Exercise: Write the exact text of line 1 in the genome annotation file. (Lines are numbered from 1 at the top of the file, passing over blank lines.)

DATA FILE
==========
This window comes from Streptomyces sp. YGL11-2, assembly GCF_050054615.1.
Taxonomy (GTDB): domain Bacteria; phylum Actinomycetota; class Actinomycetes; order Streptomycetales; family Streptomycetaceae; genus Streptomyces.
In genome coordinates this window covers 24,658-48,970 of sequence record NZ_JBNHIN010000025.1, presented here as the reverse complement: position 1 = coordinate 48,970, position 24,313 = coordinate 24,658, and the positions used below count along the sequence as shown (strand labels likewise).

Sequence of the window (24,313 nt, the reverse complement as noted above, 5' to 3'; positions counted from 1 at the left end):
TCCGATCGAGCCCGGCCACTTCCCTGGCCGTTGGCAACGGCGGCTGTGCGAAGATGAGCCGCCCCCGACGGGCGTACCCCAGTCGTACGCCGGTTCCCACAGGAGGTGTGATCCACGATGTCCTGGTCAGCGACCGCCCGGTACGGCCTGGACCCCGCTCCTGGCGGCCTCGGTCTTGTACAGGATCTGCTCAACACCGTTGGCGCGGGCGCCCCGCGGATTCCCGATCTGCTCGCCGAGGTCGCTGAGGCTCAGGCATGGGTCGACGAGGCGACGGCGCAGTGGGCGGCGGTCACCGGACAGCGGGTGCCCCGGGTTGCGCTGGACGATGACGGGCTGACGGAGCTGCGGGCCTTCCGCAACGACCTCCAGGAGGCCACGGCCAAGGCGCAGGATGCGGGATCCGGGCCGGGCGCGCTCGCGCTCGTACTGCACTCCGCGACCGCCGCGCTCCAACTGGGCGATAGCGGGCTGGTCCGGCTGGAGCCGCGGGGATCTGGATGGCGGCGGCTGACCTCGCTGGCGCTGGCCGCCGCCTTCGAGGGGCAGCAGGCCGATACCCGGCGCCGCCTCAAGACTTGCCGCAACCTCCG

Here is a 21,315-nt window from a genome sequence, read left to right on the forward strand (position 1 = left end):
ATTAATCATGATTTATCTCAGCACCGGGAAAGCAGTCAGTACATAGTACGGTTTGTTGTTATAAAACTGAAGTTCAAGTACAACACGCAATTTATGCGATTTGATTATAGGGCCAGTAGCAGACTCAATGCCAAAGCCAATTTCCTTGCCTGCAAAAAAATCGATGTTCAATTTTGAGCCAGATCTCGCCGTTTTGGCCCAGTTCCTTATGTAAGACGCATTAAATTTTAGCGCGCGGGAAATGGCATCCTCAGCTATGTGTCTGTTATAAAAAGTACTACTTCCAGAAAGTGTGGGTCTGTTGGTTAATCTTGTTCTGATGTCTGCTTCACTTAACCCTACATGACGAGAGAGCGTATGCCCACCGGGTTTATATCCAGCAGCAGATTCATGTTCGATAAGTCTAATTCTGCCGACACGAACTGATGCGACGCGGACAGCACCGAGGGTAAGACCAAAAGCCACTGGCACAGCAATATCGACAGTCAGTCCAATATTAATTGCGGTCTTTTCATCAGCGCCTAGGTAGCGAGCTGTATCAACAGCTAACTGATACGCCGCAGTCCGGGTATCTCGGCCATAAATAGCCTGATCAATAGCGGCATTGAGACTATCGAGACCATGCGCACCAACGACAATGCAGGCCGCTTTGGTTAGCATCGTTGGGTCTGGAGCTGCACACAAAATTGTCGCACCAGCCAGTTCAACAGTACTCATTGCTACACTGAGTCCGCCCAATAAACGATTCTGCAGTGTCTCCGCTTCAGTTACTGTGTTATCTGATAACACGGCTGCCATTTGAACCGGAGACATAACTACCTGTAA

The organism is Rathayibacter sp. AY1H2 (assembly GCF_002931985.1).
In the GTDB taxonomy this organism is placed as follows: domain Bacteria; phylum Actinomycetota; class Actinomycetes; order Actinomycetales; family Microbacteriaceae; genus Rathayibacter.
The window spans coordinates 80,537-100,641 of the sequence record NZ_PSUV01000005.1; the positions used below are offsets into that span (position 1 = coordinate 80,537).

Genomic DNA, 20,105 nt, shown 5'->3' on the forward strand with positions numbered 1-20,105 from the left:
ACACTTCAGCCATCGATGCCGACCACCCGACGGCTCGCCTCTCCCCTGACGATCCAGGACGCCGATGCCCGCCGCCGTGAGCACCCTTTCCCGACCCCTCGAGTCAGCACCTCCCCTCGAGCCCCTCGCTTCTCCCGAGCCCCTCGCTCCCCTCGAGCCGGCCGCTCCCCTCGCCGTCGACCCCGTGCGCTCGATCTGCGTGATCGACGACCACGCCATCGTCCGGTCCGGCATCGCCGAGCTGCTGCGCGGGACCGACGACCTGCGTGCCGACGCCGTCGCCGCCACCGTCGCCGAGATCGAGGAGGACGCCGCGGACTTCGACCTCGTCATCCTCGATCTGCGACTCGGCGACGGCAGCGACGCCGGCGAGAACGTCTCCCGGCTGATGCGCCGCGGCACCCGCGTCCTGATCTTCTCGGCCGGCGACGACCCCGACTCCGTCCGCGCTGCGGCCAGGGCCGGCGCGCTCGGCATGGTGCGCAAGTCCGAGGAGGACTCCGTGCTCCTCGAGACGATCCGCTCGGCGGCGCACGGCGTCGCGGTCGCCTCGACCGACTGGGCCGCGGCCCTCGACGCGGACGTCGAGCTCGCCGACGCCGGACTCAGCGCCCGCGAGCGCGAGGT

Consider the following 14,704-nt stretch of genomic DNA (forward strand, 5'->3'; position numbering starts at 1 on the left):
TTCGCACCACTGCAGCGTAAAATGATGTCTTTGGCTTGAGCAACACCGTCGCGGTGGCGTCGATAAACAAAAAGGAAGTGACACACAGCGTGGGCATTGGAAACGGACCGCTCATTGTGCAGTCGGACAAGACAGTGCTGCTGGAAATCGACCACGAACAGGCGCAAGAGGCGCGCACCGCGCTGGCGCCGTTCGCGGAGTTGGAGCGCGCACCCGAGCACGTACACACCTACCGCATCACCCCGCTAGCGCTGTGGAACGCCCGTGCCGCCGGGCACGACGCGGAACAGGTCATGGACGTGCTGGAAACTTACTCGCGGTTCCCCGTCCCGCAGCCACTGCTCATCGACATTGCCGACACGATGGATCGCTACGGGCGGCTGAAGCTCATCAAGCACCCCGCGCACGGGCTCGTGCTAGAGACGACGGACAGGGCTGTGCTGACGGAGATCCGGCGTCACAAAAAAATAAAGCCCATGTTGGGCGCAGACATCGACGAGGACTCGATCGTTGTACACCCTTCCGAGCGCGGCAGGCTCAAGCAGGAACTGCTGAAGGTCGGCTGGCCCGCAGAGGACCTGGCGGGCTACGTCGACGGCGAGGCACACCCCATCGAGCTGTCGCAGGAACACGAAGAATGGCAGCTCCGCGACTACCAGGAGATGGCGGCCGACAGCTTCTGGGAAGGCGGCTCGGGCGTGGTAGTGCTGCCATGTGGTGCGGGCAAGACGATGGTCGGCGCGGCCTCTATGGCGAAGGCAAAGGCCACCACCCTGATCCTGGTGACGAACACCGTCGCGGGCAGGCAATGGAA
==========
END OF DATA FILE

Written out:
This window comes from Streptomyces sp. YGL11-2, assembly GCF_050054615.1.